retail news in context, analysis with attitude

Random and illustrative stories about the global pandemic, with brief, occasional, italicized and sometimes gratuitous commentary…

•  In the United States, as of this morning there are 764,265 confirmed cases of the Covid-19 coronavirus, with 40,565 deaths and 71,012 reported recoveries.

Globally, there are 2,418,429 confirmed coronavirus cases, 165,739 deaths and 632,895 reported recoveries.

•  From the New York Times:

"As some governors consider easing social distancing restrictions, new estimates by researchers at Harvard University suggest that the United States cannot safely reopen unless it conducts more than three times the number of coronavirus tests it is currently administering over the next month.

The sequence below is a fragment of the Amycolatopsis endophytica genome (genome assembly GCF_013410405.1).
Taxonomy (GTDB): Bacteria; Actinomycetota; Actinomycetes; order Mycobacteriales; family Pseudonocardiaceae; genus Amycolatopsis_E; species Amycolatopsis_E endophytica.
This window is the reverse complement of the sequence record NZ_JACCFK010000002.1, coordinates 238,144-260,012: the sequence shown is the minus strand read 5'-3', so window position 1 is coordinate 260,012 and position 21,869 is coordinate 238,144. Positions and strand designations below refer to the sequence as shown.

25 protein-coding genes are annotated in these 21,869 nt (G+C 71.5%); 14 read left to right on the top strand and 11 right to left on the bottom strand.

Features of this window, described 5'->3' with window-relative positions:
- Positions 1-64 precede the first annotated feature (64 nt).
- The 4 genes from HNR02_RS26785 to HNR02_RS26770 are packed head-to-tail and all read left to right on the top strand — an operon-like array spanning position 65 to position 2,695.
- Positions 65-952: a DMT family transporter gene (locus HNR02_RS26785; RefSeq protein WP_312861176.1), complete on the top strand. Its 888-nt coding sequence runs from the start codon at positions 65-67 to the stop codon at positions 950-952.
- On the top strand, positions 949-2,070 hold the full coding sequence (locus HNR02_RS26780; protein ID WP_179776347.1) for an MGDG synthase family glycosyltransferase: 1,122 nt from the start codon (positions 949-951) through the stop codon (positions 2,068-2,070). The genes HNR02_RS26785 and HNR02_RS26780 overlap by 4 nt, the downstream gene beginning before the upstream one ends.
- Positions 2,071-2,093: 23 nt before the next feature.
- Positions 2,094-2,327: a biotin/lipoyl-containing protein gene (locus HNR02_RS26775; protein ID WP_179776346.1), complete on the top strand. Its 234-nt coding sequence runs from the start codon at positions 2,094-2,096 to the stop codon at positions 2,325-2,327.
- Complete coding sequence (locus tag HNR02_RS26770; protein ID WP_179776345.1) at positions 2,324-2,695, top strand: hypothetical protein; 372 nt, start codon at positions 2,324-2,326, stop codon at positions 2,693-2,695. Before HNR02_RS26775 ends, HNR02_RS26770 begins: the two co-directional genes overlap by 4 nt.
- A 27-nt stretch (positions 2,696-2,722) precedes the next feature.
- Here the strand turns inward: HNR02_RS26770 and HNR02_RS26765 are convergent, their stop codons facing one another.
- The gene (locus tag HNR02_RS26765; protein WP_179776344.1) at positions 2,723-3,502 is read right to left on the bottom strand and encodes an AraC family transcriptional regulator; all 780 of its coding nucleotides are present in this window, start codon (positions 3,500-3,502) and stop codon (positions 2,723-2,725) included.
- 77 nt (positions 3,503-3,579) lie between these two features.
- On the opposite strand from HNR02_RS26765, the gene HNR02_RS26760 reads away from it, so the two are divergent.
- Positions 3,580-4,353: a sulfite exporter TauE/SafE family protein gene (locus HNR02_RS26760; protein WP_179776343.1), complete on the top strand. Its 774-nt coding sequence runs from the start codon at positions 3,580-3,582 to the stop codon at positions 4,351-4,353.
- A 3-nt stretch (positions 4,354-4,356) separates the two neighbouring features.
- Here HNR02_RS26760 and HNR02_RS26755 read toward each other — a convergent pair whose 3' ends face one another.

Average Daily Coronavirus Tests in the U.S.

"An average of 146,000 people per day have been tested for the coronavirus nationally so far this month, according to the COVID Tracking Project, which on Friday reported 3.6 million total tests across the country. To reopen the United States by mid-May, the number of daily tests performed between now and then should be 500,000 to 700,000, according to the Harvard estimates.

"That level of testing is necessary to identify the majority of people who are infected and isolate them from people who are healthy, according to the researchers.

•  The California Grocers Association (CGA) noted over the weekend that its president/CEO, Ron Fong, has been appointed by Gov. Gavin Newsom "to serve on his bi-partisan Task Force on Business and Jobs Recovery, responsible with helping plan the state’s economic recovery following the financial calamity resulting from COVID-19."